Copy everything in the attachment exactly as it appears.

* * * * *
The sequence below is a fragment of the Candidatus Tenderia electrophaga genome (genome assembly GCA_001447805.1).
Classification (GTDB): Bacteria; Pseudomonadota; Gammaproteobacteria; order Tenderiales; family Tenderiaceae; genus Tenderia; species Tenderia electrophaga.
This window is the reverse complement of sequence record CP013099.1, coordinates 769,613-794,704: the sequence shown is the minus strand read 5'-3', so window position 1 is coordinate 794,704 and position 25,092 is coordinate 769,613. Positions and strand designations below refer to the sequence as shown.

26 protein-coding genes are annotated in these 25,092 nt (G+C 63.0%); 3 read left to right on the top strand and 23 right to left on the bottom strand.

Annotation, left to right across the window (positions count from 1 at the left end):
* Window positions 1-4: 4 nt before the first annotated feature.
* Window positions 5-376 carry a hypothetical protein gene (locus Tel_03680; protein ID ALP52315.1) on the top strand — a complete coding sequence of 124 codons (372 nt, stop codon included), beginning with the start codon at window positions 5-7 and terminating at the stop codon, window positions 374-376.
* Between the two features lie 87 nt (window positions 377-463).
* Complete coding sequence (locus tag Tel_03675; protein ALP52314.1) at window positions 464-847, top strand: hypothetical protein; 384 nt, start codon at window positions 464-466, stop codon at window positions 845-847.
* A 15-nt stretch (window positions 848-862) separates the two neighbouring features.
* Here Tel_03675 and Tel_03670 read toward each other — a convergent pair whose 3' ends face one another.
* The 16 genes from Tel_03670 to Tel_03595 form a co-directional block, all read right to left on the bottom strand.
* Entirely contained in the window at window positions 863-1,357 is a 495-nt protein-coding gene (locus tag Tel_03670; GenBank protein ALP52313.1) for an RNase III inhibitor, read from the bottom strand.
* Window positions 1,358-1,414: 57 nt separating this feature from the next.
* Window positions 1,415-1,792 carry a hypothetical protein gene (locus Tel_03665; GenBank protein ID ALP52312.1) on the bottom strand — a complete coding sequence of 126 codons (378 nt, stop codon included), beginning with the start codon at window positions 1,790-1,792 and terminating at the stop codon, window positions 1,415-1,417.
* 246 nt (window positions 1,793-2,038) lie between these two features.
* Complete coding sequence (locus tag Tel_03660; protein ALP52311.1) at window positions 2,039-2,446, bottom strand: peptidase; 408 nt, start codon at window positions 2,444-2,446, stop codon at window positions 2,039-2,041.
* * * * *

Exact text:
The sequence below is a fragment of the Candidatus Tenderia electrophaga genome (genome assembly GCA_001447805.1).
Classification (GTDB): Bacteria; Pseudomonadota; Gammaproteobacteria; order Tenderiales; family Tenderiaceae; genus Tenderia; species Tenderia electrophaga.
This window is the reverse complement of sequence record CP013099.1, coordinates 769,613-794,704: the sequence shown is the minus strand read 5'-3', so window position 1 is coordinate 794,704 and position 25,092 is coordinate 769,613. Positions and strand designations below refer to the sequence as shown.

26 protein-coding genes are annotated in these 25,092 nt (G+C 63.0%); 3 read left to right on the top strand and 23 right to left on the bottom strand.

Annotation, left to right across the window (positions count from 1 at the left end):
* Window positions 1-4: 4 nt before the first annotated feature.
* Window positions 5-376 carry a hypothetical protein gene (locus Tel_03680; protein ID ALP52315.1) on the top strand — a complete coding sequence of 124 codons (372 nt, stop codon included), beginning with the start codon at window positions 5-7 and terminating at the stop codon, window positions 374-376.
* Between the two features lie 87 nt (window positions 377-463).
* Complete coding sequence (locus tag Tel_03675; protein ALP52314.1) at window positions 464-847, top strand: hypothetical protein; 384 nt, start codon at window positions 464-466, stop codon at window positions 845-847.
* A 15-nt stretch (window positions 848-862) separates the two neighbouring features.
* Here Tel_03675 and Tel_03670 read toward each other — a convergent pair whose 3' ends face one another.
* The 16 genes from Tel_03670 to Tel_03595 form a co-directional block, all read right to left on the bottom strand.
* Entirely contained in the window at window positions 863-1,357 is a 495-nt protein-coding gene (locus tag Tel_03670; GenBank protein ALP52313.1) for an RNase III inhibitor, read from the bottom strand.
* Window positions 1,358-1,414: 57 nt separating this feature from the next.
* Window positions 1,415-1,792 carry a hypothetical protein gene (locus Tel_03665; GenBank protein ID ALP52312.1) on the bottom strand — a complete coding sequence of 126 codons (378 nt, stop codon included), beginning with the start codon at window positions 1,790-1,792 and terminating at the stop codon, window positions 1,415-1,417.
* 246 nt (window positions 1,793-2,038) lie between these two features.
* Complete coding sequence (locus tag Tel_03660; protein ALP52311.1) at window positions 2,039-2,446, bottom strand: peptidase; 408 nt, start codon at window positions 2,444-2,446, stop codon at window positions 2,039-2,041.